Sad Day in the ‘Neighborhood,’ Battle Rounds on ‘The Voice,’ ‘NCIS’ in Alaska, Pride Rules, Because ‘We’re Here’
An emotional episode of CBS’ The Neighborhood shows the neighbors rallying around Gemma after a miscarriage. Superstars from Broadway, Nashville and beyond join NBC’s The Voice as mentors for the Battle Rounds. Gibbs is on the road again in NCIS, taking McGee to Alaska to get to the bottom of the serial-killer conspiracy. HBO’s jubilant reality series We’re Here returns with its drag troops preaching love and acceptance to small-town America. PBS’ Independent Lens opens its fall season with a documentary about the crusade to drop homosexuality from the official list of mental illnesses.
It’s always tricky when a broad sitcom tries to touch on sensitive topics, but when neighbors Calvin (Cedric the Entertainer) and Tina (Tichina Arnold) reach out to comfort Gemma (Beth Behrs) and husband Dave (Max Greenfield) after her miscarriage, there are some genuinely moving moments—especially when Calvin reflects on his reaction to a similar family tragedy years earlier. A subplot about Malcolm’s (Sheaun McKinney) discomfort over using makeup to cover a giant pimple seems like it’s from a different show—although it gives Cedric a chance to rant about the difference between cosmetics and “manly toiletries.”
Once again, the coaches enlist grade-A talent to serve as mentors as the Battle Rounds begin. Ariana Grande taps Tony-winning Broadway songbird Kristin Chenoweth, Blake Shelton turns to fellow Nashville veteran Dierks Bentley, John Legend enlists pop star Camila Cabello and Kelly Clarkson reaches out to country vocalist, Jason Aldean.
In what promises to be the conclusion of the serial killer arc, Gibbs (Mark Harmon) takes McGee (Sean Murray) to Alaska to follow a lead, while the team at home tries to unravel the conspiracy. A question looms: When the dust settles from this case, will the suspended Gibbs be able or willing to return to duty as usual?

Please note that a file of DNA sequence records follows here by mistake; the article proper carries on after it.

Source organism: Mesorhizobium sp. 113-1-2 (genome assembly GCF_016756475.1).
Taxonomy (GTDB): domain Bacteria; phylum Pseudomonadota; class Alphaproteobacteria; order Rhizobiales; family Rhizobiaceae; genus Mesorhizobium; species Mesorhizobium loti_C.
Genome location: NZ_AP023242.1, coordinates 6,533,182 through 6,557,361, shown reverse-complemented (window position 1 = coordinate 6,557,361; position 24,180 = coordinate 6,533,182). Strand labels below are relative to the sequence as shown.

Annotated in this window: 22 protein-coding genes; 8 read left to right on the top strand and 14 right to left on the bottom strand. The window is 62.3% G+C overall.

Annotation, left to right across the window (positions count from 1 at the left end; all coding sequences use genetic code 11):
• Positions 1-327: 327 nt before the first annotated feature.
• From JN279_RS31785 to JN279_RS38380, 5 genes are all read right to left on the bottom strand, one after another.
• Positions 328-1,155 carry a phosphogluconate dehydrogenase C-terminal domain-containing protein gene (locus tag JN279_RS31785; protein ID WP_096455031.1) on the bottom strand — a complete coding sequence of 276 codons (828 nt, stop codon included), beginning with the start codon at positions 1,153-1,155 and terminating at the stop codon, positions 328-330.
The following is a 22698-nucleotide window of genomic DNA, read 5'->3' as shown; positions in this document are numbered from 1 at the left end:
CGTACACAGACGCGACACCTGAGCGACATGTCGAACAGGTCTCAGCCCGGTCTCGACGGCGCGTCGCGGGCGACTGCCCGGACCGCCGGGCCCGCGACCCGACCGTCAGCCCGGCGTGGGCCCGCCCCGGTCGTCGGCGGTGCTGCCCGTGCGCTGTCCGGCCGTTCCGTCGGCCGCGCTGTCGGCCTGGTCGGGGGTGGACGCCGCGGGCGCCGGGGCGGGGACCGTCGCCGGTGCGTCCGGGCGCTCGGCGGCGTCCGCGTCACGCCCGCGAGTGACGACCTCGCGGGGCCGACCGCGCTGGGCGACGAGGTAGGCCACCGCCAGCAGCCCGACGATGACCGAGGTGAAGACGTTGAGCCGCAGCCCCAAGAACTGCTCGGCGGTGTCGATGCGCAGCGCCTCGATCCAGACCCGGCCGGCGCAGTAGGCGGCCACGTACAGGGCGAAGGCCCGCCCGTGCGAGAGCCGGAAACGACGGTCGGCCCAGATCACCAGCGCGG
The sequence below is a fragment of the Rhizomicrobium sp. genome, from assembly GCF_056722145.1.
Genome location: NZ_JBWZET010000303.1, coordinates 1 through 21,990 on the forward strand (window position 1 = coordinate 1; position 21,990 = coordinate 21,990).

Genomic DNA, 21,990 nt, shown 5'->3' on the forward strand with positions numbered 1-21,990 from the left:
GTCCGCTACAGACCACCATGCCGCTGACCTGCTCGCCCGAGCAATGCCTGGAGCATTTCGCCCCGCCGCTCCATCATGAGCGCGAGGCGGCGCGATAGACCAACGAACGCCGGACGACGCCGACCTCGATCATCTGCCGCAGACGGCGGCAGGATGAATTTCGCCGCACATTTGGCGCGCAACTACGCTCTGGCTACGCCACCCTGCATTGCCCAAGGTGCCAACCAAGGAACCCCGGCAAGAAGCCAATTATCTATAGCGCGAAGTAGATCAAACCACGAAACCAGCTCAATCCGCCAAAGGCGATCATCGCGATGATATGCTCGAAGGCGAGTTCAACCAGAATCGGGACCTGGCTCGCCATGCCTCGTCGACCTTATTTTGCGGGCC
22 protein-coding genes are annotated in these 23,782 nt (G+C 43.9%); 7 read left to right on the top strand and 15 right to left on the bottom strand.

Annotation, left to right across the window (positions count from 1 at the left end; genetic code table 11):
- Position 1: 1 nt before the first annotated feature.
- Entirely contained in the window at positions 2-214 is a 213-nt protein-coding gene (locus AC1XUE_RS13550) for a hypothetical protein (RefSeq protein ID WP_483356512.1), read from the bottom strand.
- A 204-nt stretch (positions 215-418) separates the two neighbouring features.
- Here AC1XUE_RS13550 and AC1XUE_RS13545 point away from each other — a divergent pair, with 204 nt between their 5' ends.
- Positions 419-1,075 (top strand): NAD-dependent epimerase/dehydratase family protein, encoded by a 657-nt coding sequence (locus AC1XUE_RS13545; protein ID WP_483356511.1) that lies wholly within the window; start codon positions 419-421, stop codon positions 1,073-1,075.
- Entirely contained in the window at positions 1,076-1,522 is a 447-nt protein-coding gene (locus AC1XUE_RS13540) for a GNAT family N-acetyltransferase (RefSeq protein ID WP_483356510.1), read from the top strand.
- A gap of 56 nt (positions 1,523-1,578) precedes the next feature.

Roll out the runway, small-town America, because those uplifting drag queens are coming your way. An eight-episode second season brings the delightful Shangela, Bob and Eureka to rural burgs to spread their message of self-expression, tolerance and love for all. In the opener, the fab trio return to Spartanburg, South Carolina, to pick up where they left off due to a Covid delay. They’re there for Noah, who needs help reconciling his “confident diva” side with crippling self-doubt, and plus-size lesbian model Faith, among others.
Independent Lens opens its fall season with a study of one of the lesser-told stories of the gay liberation movement: the push by activists and scientists to remove homosexuality from the American Psychiatric Association’s manual of mental illnesses. With archival footage and interviews with allies and opponents, Cured explores all sides of the revolutionary 1973 decision.
Inside Monday TV:
- The Talk (2 pm/1c, 1 pm/PT, CBS): Natalie Morales, who recently departed NBC News after a long tenure on Today, Dateline, Access and other programs, joins the Emmy-winning CBS talker, joining hosts Sheryl Underwood, Amanda Kloots, Jerry O’Connell and Akbar Gbajabiamila.
- Roswell, New Mexico (8/7c, The CW): In back-to-back episodes closing out the third season of the YA alien/love story thriller, Liz (Jeanine Mason) doubles down on the science to stop Jones (Nathan Dean) and save the man she loves.
- Bob Hearts Abishola (8:30/9:30c, CBS): Bob’s (Billy Gardell) mom Dottie (Christine Ebersole) is feeling like a third wheel—and not just because of her wheelchair—now that Bob and Abishola (Folake Olowofoyeku) are settling into wedded bliss. So she decides to run away, as best she can.
- The Good Doctor (10/9c, ABC): This didn’t take long. Shaun (Freddie Highmore), who still has a lot to learn about boundaries and professional/social etiquette, clashes with Salen Morrison (Rachel Bay Jones), the hospital’s new owner, over the changes she’s bringing to San Jose St. Bonaventure—including Glassman’s (Richard Schiff) new role.